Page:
The Human Rights Watch, in a report published this week, said the progress, particularly since the election of a new government in 2015, has been hindered by broad military claims of national security and the lack of a transparent process.
"The Sri Lankan government has yet to fully restore civilian ownership of land and property nearly a decade since the end of the civil war in 2009," said the 80-page report titled "'Why Can't We Go Home?': Military Occupation of Land in Sri Lanka."
The report identifies the lack of transparency and due process, failure to map occupied land, inadequate support to affected people and communities, and prolonged delays in providing appropriate reparations for decades of loss and suffering.
The military has also used some confiscated lands for commercial profit rather than national security and returned damaged or destroyed property to owners without compensation, the report said.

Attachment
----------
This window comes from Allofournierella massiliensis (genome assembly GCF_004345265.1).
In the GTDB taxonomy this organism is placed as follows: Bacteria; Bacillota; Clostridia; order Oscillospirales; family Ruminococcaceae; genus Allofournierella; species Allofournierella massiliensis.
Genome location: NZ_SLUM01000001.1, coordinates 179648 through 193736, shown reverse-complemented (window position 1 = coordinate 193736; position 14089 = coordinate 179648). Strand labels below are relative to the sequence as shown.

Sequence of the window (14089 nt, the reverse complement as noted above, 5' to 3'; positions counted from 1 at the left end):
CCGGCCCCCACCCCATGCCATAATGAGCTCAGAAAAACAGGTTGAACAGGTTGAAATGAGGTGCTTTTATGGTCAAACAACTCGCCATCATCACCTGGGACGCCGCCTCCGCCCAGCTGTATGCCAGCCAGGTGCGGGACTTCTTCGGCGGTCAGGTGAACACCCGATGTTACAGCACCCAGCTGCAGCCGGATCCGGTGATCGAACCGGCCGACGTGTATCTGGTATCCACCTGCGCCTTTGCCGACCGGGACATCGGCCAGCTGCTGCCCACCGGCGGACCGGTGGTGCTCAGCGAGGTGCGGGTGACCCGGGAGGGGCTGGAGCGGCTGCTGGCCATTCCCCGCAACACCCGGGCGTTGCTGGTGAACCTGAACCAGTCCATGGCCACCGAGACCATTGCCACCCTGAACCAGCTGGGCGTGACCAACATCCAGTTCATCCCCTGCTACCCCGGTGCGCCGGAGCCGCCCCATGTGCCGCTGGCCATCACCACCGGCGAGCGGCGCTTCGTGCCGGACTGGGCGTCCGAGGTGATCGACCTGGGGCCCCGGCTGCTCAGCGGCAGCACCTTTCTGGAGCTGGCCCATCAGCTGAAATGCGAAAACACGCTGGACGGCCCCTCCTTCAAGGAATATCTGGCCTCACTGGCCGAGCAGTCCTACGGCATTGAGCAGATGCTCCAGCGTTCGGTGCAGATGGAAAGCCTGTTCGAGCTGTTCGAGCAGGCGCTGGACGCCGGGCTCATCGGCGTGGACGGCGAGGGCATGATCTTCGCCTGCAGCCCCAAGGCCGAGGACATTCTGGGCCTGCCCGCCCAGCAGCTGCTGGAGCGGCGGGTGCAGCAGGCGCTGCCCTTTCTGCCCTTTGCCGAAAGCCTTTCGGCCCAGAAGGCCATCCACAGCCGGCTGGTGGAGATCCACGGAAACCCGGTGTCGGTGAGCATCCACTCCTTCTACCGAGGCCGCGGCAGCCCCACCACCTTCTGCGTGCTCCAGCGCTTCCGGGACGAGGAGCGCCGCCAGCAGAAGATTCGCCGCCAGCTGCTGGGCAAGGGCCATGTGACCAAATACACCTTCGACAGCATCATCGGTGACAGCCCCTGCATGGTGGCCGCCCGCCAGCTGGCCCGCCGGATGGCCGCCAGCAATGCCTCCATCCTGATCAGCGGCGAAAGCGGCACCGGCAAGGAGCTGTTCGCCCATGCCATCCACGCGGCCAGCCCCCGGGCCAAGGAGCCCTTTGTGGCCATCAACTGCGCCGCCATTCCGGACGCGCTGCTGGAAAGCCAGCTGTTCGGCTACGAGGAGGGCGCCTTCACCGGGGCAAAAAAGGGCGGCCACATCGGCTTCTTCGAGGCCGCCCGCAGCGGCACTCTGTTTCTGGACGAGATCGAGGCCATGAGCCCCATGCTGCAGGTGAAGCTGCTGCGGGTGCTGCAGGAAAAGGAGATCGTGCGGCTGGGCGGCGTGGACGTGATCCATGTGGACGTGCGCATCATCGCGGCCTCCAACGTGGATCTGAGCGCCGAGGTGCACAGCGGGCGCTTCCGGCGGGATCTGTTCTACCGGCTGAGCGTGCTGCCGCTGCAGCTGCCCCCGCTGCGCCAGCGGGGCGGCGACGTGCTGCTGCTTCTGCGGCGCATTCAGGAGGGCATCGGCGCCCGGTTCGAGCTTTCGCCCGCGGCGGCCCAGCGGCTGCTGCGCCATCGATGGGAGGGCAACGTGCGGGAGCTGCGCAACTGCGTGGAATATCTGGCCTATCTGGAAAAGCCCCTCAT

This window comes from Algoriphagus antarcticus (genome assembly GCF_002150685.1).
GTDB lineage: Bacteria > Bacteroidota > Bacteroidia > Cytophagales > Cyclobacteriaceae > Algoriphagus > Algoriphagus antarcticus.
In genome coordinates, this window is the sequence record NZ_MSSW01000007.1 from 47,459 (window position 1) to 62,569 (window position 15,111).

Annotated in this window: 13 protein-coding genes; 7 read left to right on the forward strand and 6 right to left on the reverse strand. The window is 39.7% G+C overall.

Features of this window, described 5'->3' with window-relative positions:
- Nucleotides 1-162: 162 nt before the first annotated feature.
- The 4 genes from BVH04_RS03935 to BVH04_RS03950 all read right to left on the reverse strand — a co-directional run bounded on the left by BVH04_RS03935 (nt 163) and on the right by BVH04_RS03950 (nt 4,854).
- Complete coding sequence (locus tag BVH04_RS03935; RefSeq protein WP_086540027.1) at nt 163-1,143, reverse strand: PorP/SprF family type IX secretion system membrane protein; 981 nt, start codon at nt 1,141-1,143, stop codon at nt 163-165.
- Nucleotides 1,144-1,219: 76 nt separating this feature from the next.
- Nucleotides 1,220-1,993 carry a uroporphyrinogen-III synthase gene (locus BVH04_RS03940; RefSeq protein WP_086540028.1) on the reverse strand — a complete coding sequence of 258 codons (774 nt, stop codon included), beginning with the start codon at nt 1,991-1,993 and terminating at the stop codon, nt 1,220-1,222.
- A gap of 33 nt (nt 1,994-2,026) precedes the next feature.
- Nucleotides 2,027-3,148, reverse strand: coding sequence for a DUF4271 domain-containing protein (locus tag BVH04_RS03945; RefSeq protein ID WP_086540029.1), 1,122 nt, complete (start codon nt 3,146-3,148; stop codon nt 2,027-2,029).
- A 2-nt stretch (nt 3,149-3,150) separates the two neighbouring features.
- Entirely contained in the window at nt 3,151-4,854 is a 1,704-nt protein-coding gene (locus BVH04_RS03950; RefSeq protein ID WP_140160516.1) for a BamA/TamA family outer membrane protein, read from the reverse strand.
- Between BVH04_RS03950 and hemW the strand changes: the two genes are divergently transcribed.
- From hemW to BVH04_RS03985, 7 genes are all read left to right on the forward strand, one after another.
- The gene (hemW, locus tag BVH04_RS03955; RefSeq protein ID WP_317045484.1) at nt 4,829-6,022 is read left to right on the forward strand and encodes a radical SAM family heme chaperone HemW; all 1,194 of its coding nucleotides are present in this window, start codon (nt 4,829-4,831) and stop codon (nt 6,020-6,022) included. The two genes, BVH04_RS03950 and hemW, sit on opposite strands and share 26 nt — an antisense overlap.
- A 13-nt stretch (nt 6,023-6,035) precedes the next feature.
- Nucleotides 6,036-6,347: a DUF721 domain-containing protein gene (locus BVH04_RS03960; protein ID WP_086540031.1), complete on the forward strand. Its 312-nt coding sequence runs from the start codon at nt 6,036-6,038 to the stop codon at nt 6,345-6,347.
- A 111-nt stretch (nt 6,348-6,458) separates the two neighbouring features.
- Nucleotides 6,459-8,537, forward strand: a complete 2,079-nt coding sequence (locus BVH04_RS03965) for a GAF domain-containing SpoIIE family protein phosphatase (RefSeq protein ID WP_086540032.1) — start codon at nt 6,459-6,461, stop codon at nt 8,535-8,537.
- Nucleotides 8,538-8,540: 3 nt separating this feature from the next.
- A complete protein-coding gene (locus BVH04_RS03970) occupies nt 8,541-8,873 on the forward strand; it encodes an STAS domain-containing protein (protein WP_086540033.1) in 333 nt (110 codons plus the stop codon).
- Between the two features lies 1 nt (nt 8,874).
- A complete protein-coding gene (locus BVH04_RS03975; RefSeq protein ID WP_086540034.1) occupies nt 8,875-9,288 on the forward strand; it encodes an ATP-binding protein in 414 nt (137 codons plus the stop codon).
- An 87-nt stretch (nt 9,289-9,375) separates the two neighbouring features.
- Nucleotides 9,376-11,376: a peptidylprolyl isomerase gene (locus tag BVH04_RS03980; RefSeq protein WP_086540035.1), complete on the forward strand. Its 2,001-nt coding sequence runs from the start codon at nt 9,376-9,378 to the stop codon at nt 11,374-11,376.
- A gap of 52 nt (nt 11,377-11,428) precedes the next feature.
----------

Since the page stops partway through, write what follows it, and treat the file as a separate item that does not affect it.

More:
The HRW report is based on over 100 interviews between August 2017 to May 2018 with members of affected communities, activists, local officials, and lawyers. It looks into cases of military occupation and land release in 20 areas in six districts, primarily in Sri Lanka's north and east.
The three-decade long civil war in Sri Lanka ended with the defeat of the separatist Liberation Tigers of Tamil Eelam (LTTE) in May 2009. Large areas, including those previously held by the LTTE in the north and east, came under military control after the war.
At the United Nations Human Rights Council in October 2015, the Sri Lankan government promised to address conflict-related issues, including returning land to its original owners. However, the government's response has fallen far short of its promises, it added.
Sirisena has asked his officials to complete the return of lands to civilians by the end of this year, it noted.
Human Rights Watch has documented a number of cases in which properties were destroyed while held by the military after the war, including temples, churches, mosques, and Buddhist shrines.
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